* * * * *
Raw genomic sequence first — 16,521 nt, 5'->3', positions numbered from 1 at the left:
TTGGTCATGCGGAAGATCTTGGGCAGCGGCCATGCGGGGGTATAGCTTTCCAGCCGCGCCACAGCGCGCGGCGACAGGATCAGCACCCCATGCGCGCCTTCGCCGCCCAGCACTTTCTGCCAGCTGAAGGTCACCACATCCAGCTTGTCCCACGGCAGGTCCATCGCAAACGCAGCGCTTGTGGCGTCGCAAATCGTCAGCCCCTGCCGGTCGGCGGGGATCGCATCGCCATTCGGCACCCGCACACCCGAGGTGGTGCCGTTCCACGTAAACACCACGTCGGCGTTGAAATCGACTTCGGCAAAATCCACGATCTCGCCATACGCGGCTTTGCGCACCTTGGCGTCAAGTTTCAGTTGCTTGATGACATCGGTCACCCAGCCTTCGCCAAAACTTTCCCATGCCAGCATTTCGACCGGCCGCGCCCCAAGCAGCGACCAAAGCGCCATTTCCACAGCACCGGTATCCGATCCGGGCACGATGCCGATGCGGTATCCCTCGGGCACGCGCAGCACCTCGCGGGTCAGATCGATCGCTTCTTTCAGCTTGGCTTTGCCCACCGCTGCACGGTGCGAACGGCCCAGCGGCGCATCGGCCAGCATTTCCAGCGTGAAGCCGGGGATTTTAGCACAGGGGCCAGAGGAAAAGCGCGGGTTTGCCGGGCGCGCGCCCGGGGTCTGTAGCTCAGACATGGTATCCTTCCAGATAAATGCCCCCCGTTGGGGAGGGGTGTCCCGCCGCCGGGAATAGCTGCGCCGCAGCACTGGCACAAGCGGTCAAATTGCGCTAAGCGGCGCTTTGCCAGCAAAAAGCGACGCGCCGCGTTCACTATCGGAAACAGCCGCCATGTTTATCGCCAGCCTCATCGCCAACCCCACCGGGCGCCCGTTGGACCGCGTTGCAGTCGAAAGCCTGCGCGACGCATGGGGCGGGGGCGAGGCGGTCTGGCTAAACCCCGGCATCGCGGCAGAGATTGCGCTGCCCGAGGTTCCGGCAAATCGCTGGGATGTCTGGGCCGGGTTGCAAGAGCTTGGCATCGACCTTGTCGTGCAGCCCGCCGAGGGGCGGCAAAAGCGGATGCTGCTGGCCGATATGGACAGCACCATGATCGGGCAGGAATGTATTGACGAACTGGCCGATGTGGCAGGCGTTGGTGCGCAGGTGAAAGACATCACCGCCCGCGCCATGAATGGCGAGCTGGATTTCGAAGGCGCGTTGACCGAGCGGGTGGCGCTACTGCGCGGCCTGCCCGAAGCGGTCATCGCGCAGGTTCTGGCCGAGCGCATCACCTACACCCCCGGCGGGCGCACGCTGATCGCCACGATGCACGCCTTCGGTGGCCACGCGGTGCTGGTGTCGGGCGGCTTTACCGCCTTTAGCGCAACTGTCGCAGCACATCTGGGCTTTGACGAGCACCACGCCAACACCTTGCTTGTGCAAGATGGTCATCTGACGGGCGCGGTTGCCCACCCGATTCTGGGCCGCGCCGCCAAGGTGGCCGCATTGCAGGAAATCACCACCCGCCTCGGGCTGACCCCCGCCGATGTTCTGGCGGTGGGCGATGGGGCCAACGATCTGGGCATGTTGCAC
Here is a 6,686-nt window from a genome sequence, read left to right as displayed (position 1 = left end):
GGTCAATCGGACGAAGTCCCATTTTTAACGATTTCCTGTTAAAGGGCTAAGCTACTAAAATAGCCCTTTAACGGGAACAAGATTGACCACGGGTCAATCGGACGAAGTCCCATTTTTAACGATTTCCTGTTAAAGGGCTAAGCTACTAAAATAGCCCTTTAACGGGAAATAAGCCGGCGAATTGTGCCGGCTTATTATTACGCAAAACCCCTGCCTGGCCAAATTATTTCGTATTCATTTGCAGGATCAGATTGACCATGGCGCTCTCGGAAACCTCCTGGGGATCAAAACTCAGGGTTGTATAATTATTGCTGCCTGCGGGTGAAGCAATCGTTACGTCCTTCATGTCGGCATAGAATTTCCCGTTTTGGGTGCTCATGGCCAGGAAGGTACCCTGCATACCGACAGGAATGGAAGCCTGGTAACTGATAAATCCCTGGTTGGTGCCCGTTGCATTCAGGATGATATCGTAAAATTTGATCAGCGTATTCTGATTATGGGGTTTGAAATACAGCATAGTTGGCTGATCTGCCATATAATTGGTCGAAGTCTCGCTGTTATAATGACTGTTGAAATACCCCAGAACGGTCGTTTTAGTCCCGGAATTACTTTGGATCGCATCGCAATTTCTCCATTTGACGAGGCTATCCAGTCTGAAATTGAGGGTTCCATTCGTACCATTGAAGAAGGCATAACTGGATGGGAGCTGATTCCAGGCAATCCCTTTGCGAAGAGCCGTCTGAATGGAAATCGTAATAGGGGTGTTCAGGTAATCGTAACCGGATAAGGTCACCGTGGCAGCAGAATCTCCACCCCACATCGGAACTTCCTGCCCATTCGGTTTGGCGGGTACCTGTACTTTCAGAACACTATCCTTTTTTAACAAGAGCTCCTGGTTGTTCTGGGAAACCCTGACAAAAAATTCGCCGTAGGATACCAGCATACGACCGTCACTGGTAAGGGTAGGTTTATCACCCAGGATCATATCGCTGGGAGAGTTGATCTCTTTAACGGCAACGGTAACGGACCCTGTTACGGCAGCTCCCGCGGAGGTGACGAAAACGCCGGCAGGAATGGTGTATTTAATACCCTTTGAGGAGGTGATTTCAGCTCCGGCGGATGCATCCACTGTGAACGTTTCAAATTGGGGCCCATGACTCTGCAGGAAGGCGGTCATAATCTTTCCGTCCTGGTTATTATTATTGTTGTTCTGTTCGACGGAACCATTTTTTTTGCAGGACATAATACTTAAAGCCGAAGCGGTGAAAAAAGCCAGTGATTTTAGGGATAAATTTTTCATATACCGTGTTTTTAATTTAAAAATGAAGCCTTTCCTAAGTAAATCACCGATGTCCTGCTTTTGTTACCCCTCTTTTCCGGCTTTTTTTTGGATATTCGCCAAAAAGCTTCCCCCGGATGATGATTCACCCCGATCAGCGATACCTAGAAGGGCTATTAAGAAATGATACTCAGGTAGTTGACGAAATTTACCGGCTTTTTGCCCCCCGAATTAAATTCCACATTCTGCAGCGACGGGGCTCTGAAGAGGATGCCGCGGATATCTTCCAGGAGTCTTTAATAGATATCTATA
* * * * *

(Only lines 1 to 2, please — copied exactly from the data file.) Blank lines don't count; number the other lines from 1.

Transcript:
Raw genomic sequence first — 16,521 nt, 5'->3', positions numbered from 1 at the left:
TTGGTCATGCGGAAGATCTTGGGCAGCGGCCATGCGGGGGTATAGCTTTCCAGCCGCGCCACAGCGCGCGGCGACAGGATCAGCACCCCATGCGCGCCTTCGCCGCCCAGCACTTTCTGCCAGCTGAAGGTCACCACATCCAGCTTGTCCCACGGCAGGTCCATCGCAAACGCAGCGCTTGTGGCGTCGCAAATCGTCAGCCCCTGCCGGTCGGCGGGGATCGCATCGCCATTCGGCACCCGCACACCCGAGGTGGTGCCGTTCCACGTAAACACCACGTCGGCGTTGAAATCGACTTCGGCAAAATCCACGATCTCGCCATACGCGGCTTTGCGCACCTTGGCGTCAAGTTTCAGTTGCTTGATGACATCGGTCACCCAGCCTTCGCCAAAACTTTCCCATGCCAGCATTTCGACCGGCCGCGCCCCAAGCAGCGACCAAAGCGCCATTTCCACAGCACCGGTATCCGATCCGGGCACGATGCCGATGCGGTATCCCTCGGGCACGCGCAGCACCTCGCGGGTCAGATCGATCGCTTCTTTCAGCTTGGCTTTGCCCACCGCTGCACGGTGCGAACGGCCCAGCGGCGCATCGGCCAGCATTTCCAGCGTGAAGCCGGGGATTTTAGCACAGGGGCCAGAGGAAAAGCGCGGGTTTGCCGGGCGCGCGCCCGGGGTCTGTAGCTCAGACATGGTATCCTTCCAGATAAATGCCCCCCGTTGGGGAGGGGTGTCCCGCCGCCGGGAATAGCTGCGCCGCAGCACTGGCACAAGCGGTCAAATTGCGCTAAGCGGCGCTTTGCCAGCAAAAAGCGACGCGCCGCGTTCACTATCGGAAACAGCCGCCATGTTTATCGCCAGCCTCATCGCCAACCCCACCGGGCGCCCGTTGGACCGCGTTGCAGTCGAAAGCCTGCGCGACGCATGGGGCGGGGGCGAGGCGGTCTGGCTAAACCCCGGCATCGCGGCAGAGATTGCGCTGCCCGAGGTTCCGGCAAATCGCTGGGATGTCTGGGCCGGGTTGCAAGAGCTTGGCATCGACCTTGTCGTGCAGCCCGCCGAGGGGCGGCAAAAGCGGATGCTGCTGGCCGATATGGACAGCACCATGATCGGGCAGGAATGTATTGACGAACTGGCCGATGTGGCAGGCGTTGGTGCGCAGGTGAAAGACATCACCGCCCGCGCCATGAATGGCGAGCTGGATTTCGAAGGCGCGTTGACCGAGCGGGTGGCGCTACTGCGCGGCCTGCCCGAAGCGGTCATCGCGCAGGTTCTGGCCGAGCGCATCACCTACACCCCCGGCGGGCGCACGCTGATCGCCACGATGCACGCCTTCGGTGGCCACGCGGTGCTGGTGTCGGGCGGCTTTACCGCCTTTAGCGCAACTGTCGCAGCACATCTGGGCTTTGACGAGCACCACGCCAACACCTTGCTTGTGCAAGATGGTCATCTGACGGGCGCGGTTGCCCACCCGATTCTGGGCCGCGCCGCCAAGGTGGCCGCATTGCAGGAAATCACCACCCGCCTCGGGCTGACCCCCGCCGATGTTCTGGCGGTGGGCGATGGGGCCAACGATCTGGGCATGTTGCAC